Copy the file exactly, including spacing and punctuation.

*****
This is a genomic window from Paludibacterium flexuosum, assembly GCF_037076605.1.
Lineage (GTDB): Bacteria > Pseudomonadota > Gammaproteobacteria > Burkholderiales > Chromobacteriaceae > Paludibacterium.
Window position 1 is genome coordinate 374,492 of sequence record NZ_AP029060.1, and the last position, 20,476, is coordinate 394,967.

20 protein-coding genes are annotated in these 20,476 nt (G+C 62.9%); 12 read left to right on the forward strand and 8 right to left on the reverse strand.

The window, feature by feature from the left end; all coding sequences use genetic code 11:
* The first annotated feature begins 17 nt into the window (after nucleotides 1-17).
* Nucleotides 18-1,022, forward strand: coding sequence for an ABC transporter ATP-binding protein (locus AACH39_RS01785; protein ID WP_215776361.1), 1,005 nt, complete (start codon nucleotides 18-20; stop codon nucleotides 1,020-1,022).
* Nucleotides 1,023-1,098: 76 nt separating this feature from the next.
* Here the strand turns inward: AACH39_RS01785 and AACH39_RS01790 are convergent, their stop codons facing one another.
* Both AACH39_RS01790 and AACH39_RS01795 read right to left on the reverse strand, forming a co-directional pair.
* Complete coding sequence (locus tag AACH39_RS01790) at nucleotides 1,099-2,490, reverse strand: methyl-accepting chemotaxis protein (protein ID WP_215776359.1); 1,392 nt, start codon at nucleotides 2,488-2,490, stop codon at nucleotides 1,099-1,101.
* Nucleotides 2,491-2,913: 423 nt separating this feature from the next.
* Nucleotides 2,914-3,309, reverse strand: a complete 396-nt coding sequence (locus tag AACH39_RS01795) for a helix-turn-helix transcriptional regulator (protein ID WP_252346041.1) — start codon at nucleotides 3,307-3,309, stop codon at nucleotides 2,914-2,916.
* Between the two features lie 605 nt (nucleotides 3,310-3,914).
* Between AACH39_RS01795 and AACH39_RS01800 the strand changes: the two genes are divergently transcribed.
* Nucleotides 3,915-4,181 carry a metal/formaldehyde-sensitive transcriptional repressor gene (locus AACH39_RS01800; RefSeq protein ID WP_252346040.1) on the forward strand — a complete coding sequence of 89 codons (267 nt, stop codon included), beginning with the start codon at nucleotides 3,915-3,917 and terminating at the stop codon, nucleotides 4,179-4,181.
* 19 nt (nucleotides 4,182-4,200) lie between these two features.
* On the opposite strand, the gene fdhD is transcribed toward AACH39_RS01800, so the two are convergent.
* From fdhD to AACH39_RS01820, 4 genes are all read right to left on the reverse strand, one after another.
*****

This is a genomic window from Paludibacterium flexuosum, assembly GCF_037076605.1.
Lineage (GTDB): Bacteria > Pseudomonadota > Gammaproteobacteria > Burkholderiales > Chromobacteriaceae > Paludibacterium.
Window position 1 is genome coordinate 374,492 of sequence record NZ_AP029060.1, and the last position, 20,476, is coordinate 394,967.

20 protein-coding genes are annotated in these 20,476 nt (G+C 62.9%); 12 read left to right on the forward strand and 8 right to left on the reverse strand.

The window, feature by feature from the left end; all coding sequences use genetic code 11:
* The first annotated feature begins 17 nt into the window (after nucleotides 1-17).
* Nucleotides 18-1,022, forward strand: coding sequence for an ABC transporter ATP-binding protein (locus AACH39_RS01785; protein ID WP_215776361.1), 1,005 nt, complete (start codon nucleotides 18-20; stop codon nucleotides 1,020-1,022).
* Nucleotides 1,023-1,098: 76 nt separating this feature from the next.
* Here the strand turns inward: AACH39_RS01785 and AACH39_RS01790 are convergent, their stop codons facing one another.
* Both AACH39_RS01790 and AACH39_RS01795 read right to left on the reverse strand, forming a co-directional pair.
* Complete coding sequence (locus tag AACH39_RS01790) at nucleotides 1,099-2,490, reverse strand: methyl-accepting chemotaxis protein (protein ID WP_215776359.1); 1,392 nt, start codon at nucleotides 2,488-2,490, stop codon at nucleotides 1,099-1,101.
* Nucleotides 2,491-2,913: 423 nt separating this feature from the next.
* Nucleotides 2,914-3,309, reverse strand: a complete 396-nt coding sequence (locus tag AACH39_RS01795) for a helix-turn-helix transcriptional regulator (protein ID WP_252346041.1) — start codon at nucleotides 3,307-3,309, stop codon at nucleotides 2,914-2,916.
* Between the two features lie 605 nt (nucleotides 3,310-3,914).
* Between AACH39_RS01795 and AACH39_RS01800 the strand changes: the two genes are divergently transcribed.
* Nucleotides 3,915-4,181 carry a metal/formaldehyde-sensitive transcriptional repressor gene (locus AACH39_RS01800; RefSeq protein ID WP_252346040.1) on the forward strand — a complete coding sequence of 89 codons (267 nt, stop codon included), beginning with the start codon at nucleotides 3,915-3,917 and terminating at the stop codon, nucleotides 4,179-4,181.
* 19 nt (nucleotides 4,182-4,200) lie between these two features.
* On the opposite strand, the gene fdhD is transcribed toward AACH39_RS01800, so the two are convergent.
* From fdhD to AACH39_RS01820, 4 genes are all read right to left on the reverse strand, one after another.